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Just in the last days of September 2021, Anambra state where a governorship election has been slated for November 6, 2021 witnessed many politically motivated killings. Hon. Chukwuemeka Nwokenagu, a ward chair of All Progressive Grand Alliance, APGA, was killed in Nnobi, near Nnewi, Anambra State. The man was said to be one of the chief campaigners for the APGA gubernatorial candidate, Prof Charles Chukwuma Soludo. In February 2021, Soludo declared to run for the governorship race, but he escaped death on March 31, 2021 when gunmen attacked him. Three of his police escorts were killed. Lately, Dr Chike Akunyili was shot dead along his driver and police escort at Nkpor junction, Anambra State while returning from an event organised by the University of Nigeria Nsukka Alumni Association, UNAA, Onitsha branch in honour of former Information and Communication Minister, and NAFDAC boss, Dora Akunyili who was Chike’s wife. One report said he might have been mistaken for a politician.

In terms of violence, it was reported that between April and May, 2003 when the general elections were conducted, more than 100 people were murdered in election-related violence with other hundreds injured across 20 out of the 36 states in the country. However, an international organisation that specialises in monitoring conflict in Nigeria reported 280 deaths, and over 500 injuries in the eight-week period of elections in Nigeria.

What about the vandalism and burning of campaign offices, cars, and other properties in the name of political rivalry? Such acts have wasted billions of naira. The truth remains that many brilliant, energetic, good-minded politicians and party stalwarts have been eliminated in their prime just like Mr Akinpelu Kayode and Akinpelu Gbadamosi. Should we then continue doing this as a nation in the 21 century? Have we heard of such in developed countries where we brag we are imitating their federalism or form(s) of government?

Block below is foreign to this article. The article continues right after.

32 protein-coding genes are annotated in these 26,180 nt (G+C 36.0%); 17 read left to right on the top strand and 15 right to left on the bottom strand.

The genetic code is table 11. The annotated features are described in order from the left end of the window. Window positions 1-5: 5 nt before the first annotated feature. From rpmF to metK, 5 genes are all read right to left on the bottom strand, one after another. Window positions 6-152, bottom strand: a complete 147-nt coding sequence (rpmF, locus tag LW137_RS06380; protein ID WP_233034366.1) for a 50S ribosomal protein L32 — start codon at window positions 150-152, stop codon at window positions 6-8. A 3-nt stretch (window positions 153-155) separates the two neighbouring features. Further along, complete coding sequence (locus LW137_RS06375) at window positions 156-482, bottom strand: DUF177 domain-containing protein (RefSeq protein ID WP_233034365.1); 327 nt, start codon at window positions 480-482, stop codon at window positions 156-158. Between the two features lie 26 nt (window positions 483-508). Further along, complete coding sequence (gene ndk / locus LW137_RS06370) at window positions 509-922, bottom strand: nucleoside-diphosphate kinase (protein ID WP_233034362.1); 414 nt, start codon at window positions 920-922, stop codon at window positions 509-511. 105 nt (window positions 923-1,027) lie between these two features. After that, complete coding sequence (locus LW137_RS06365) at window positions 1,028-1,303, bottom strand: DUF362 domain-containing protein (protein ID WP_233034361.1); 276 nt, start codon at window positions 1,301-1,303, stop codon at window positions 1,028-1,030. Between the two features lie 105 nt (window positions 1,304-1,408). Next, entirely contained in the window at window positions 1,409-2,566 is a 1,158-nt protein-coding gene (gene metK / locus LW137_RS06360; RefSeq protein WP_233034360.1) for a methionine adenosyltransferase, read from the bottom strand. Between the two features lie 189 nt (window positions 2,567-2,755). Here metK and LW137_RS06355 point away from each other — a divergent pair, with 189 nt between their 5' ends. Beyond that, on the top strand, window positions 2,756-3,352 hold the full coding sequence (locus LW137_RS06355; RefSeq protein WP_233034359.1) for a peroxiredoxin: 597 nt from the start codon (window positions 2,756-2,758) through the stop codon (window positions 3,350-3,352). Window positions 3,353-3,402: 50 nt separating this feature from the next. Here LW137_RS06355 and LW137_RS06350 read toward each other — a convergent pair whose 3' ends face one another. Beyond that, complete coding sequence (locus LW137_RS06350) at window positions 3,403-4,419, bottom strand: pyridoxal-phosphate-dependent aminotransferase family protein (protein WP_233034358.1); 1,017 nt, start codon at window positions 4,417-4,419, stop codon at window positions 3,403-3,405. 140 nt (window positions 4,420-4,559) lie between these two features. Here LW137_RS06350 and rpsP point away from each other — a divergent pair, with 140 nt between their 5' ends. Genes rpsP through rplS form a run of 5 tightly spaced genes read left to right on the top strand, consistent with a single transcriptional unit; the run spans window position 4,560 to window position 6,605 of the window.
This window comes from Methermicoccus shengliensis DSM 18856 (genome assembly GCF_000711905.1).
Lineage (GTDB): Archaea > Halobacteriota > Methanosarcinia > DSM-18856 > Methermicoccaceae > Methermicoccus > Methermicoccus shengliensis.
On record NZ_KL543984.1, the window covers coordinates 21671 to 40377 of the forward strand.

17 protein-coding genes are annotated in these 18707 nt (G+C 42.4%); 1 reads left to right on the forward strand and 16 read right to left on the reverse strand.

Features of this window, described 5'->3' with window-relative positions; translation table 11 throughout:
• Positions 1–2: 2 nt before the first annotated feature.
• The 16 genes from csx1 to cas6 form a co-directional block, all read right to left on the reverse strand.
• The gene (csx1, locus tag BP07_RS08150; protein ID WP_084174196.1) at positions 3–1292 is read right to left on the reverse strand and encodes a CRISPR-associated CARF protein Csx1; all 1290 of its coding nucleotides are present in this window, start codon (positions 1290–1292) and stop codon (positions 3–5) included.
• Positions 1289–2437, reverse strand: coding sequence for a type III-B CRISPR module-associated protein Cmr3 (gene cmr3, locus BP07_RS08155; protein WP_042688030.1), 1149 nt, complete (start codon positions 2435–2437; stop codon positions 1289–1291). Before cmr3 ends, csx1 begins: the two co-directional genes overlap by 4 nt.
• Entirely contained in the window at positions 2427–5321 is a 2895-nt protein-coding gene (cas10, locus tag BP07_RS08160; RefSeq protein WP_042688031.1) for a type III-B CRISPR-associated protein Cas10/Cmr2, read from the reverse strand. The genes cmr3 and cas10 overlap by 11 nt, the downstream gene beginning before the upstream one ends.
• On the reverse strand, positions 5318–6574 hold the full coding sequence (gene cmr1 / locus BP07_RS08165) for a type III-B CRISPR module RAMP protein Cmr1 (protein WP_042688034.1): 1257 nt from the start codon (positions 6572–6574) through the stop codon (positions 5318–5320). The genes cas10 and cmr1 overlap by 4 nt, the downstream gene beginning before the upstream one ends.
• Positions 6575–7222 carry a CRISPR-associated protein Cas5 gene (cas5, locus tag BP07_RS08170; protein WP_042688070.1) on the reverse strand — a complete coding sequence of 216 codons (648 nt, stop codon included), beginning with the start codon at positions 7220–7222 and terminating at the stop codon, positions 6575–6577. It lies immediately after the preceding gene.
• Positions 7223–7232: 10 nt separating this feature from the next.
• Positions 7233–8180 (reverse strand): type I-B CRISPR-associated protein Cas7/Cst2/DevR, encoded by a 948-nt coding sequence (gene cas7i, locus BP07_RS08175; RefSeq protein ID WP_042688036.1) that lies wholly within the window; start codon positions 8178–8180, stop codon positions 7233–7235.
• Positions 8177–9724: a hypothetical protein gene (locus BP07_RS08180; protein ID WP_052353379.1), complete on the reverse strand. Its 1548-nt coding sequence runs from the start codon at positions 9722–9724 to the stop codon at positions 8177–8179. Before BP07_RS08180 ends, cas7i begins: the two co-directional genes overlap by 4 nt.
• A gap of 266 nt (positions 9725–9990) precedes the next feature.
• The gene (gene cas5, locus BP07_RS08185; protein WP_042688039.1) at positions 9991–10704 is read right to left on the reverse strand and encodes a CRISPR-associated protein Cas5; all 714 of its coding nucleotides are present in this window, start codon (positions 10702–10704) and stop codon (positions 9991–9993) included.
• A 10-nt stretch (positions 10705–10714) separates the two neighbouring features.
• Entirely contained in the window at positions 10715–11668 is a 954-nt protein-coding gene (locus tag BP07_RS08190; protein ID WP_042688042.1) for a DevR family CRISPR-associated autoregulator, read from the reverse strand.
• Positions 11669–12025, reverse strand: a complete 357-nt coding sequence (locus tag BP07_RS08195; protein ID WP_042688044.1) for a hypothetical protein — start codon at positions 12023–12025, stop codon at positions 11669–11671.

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The next general elections are expected to be held in 2023, and it will be awesome if we do not experience what we had in the past. This requires appealing and acting against politically motivated killings and violence are parts of the ways to make people like KZ change their minds to participate actively in politics. One sure bet way to achieve that is by using multiple approaches. The National Orientation Agency, the mass media, the state and federal Ministry of Information, and allied ministries should embark on a massive campaign against political killings and violence. The religious leaders should preach love, peace and unity to all.

The state and federal governments should equip the police, DSS, army and the allied agencies with modern tools and train them more on intelligence gathering. The customs should kindly work more and combat arms smuggling into the country. Relatedly, the justice department across the nation should impress Nigerians by making justice prevail no matter who does the nasty deed(s). Importantly, the Nigerian youths need empowerment, employment, sensitization against political violence and killings, and all these should not be acted out promptly. Individuals need to be vigilant, safeguard their neighbours, help the security agencies in their intelligence gathering, and be resolute not to be part of those acting to bring Armageddon down.

 Olumuyiwa A. Kehinde writes from University of Zululand ,South Africa